Forget China, guns or immigration. Donald Trump is taking on a new issue: federal land ownership.
In a new op-ed for the Reno Gazette-Journal, the Republican presidential front-runner rails against the "draconian rule" of the Bureau of Land Management and the Obama administration's "land grab" in the western United States.
"The BLM controls over 85 percent of the land in Nevada," Trump explains. "In the rural areas, those who for decades have had access to public lands for ranching, mining, logging and energy development are forced to deal with arbitrary and capricious rules that are influenced by special interests that profit from the D.C. rule-making and who fill the campaign coffers of Washington politicians."
On Thursday, Trump told the New York Times he would end an ongoing dispute between Oregon ranchers and federal officials, that's culminated with a group of armed protesters staging an ongoing occupation of a federal wildlife refuge, with a "phone call."
"You cannot let people take over federal property," Trump told the Times.
Now, Trump says Americans shouldn't let the government turn the West into a federally-owned frontier.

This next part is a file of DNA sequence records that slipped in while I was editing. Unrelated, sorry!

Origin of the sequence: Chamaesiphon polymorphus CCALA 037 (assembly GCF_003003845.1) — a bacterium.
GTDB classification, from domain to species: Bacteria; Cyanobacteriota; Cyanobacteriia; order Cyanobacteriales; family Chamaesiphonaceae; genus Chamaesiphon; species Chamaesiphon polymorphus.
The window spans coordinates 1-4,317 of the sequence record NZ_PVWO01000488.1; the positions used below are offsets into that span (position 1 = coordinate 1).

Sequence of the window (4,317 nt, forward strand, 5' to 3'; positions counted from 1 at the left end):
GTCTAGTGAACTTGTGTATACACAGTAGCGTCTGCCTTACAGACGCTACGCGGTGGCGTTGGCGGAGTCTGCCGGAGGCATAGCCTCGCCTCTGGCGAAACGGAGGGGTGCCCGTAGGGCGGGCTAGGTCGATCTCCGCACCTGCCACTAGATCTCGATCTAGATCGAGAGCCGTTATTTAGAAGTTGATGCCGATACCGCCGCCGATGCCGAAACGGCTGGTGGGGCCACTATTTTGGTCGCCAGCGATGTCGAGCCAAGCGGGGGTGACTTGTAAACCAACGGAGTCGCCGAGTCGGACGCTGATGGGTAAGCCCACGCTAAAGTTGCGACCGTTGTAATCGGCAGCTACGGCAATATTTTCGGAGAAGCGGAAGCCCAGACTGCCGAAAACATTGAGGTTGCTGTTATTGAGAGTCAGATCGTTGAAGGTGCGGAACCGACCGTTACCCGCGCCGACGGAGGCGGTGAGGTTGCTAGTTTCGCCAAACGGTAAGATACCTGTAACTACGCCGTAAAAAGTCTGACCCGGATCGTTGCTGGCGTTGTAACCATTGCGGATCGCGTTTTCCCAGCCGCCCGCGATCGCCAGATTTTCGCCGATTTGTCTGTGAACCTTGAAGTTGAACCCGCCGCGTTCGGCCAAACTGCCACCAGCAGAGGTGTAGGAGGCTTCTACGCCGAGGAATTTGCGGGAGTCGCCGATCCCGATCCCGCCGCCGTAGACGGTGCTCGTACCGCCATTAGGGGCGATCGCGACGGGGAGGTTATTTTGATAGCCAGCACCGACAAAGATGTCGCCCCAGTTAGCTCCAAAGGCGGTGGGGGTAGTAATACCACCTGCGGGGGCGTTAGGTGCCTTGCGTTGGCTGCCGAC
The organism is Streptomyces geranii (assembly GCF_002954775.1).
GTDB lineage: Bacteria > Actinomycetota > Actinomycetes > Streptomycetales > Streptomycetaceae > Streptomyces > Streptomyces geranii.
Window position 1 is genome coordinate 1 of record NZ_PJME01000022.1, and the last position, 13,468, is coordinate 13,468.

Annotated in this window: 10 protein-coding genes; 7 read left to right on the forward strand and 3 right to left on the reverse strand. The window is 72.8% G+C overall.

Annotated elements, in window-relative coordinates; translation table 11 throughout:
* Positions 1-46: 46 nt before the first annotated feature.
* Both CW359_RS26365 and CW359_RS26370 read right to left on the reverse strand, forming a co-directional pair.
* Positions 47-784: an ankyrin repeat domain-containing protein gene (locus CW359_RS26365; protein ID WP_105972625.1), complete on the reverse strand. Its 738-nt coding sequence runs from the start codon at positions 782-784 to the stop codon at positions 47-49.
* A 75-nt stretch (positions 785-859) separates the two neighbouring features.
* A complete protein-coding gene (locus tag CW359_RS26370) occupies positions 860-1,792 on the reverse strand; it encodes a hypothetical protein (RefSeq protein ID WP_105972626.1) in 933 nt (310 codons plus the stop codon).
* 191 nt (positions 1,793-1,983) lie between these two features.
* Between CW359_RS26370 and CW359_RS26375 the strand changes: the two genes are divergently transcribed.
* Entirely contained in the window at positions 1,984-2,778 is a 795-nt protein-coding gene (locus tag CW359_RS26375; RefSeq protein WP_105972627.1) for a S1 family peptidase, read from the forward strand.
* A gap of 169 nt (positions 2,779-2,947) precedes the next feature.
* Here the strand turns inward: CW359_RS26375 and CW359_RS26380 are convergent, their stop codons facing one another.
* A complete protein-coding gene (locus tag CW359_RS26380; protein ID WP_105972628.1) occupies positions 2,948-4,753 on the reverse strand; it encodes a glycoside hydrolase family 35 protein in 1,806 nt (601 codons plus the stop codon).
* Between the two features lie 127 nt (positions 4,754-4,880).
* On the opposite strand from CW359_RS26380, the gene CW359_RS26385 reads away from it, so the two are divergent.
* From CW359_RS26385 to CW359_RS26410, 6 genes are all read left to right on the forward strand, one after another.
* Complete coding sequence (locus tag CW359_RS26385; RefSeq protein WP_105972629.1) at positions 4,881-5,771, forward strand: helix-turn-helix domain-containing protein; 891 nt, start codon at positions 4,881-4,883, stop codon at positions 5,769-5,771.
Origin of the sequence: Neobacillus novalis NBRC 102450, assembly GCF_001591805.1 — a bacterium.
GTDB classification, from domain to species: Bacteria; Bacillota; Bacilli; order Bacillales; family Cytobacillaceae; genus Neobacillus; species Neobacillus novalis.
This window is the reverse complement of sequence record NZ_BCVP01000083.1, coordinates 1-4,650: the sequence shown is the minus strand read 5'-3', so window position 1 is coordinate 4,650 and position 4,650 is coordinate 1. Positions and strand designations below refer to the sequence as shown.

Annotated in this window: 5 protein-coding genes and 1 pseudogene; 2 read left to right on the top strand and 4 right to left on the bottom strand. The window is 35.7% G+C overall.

"Honest, hardworking citizens who seek freedom and economic independence must beg for deference from a federal government that is more intent on power and control than it is in serving the citizens of the nation," Trump writes in his RGJ op-ed.
Trump, a billionaire real estate developer, pushes the conservative argument that because the government owns millions of acres of land, specifically in Nevada, "the cost of land has skyrocketed and the cost of living has become an impediment to growth."
"Where are the city and county to get the land for schools, roads, parks and other public use areas if they have to beg Washington for the land and then pay a premium price for it? How are people who see a future in Nevada to find housing and employment if the federal government is inhibiting economic development?" he writes.
According to Trump, who's second in the Washington Examiner's presidential power rankings, the only way to solve the issues sparked by federal land ownership "is to bring to Washington a president who will rein in the federal government and get Congress to do its job."
"What is needed in Washington is a president who has the will, strength and courage to lead," he writes, adding, "When I am elected president, I will bring the executive branch back inside the Constitution and will work with Congress to put America first."